Similarly, in physics there is a goal to create a framework that fully explains the Universe. The Theory of Everything is most questionable problem in physics. Today we have two models that, together, are very close to Theory of Everything. The only tiny problem is that they are mutually incompatible. General Relativity describes macro level forces of the Universe and Quantum Mechanics focuses on sub-atomic level. That tiny problem of incompatibility appears as different outcomes to the problem depending which model you will apply. An example would be with a question: what happens to objects when they fall into a black hole? One of the model states that object should vanish, and other states that at least some remaining should be left. (Why is General Relativity and Quantum Mechanics Incompatible?)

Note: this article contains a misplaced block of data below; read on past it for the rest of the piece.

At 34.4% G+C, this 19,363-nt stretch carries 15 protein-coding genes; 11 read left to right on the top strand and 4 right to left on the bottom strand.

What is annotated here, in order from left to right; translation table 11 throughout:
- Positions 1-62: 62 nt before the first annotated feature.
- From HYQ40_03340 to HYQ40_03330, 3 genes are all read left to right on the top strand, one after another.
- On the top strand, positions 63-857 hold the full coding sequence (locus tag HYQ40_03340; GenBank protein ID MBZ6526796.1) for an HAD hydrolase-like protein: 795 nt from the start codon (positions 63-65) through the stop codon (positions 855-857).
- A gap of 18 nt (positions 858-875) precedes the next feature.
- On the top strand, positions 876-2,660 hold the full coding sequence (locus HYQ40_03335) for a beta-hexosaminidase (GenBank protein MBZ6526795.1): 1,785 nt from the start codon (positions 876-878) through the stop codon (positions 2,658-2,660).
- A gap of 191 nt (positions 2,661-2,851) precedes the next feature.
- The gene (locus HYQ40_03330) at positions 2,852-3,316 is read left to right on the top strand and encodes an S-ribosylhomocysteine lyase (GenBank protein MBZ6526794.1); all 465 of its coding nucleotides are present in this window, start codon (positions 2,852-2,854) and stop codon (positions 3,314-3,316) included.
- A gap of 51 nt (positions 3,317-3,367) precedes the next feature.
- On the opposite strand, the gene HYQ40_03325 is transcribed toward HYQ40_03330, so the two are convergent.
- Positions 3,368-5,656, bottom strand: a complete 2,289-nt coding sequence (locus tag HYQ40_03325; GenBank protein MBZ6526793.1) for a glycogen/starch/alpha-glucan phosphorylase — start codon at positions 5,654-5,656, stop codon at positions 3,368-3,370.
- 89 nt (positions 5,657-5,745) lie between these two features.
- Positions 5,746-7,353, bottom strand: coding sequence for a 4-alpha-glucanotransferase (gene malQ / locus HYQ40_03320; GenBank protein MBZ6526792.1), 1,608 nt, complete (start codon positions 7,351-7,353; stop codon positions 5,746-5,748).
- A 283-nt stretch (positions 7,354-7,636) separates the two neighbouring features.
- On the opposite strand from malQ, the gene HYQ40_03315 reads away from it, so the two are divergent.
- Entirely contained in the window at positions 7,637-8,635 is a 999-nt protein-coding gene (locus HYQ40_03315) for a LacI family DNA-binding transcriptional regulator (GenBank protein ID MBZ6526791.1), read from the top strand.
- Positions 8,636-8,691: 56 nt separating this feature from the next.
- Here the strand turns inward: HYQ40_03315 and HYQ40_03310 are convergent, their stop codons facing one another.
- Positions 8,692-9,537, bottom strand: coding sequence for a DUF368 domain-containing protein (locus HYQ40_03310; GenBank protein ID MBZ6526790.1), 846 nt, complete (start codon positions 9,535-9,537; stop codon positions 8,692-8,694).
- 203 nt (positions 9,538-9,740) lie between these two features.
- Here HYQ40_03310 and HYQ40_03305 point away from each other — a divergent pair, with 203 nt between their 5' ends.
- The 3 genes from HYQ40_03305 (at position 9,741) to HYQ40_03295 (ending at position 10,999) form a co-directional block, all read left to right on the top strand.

Imagine software development team. Usually they have endless flow of tasks, bugs, and features related to one project. Team concerns only about two things: deadlines and customer satisfaction. Maintain those and you will gain peaceful professional life. To meet expectations softwere development team should be quick and come up with simple solutions. If you are part of such team, Agile is the answer. It teaches you to plan in short iterations, deliver value in small batches. You are encouraged to collect instant feedback and colaborate with your customers. In other words, start from simple tangeble feature and let that to develop according Darvin‘s Theory. You never know to what creature it will evolve.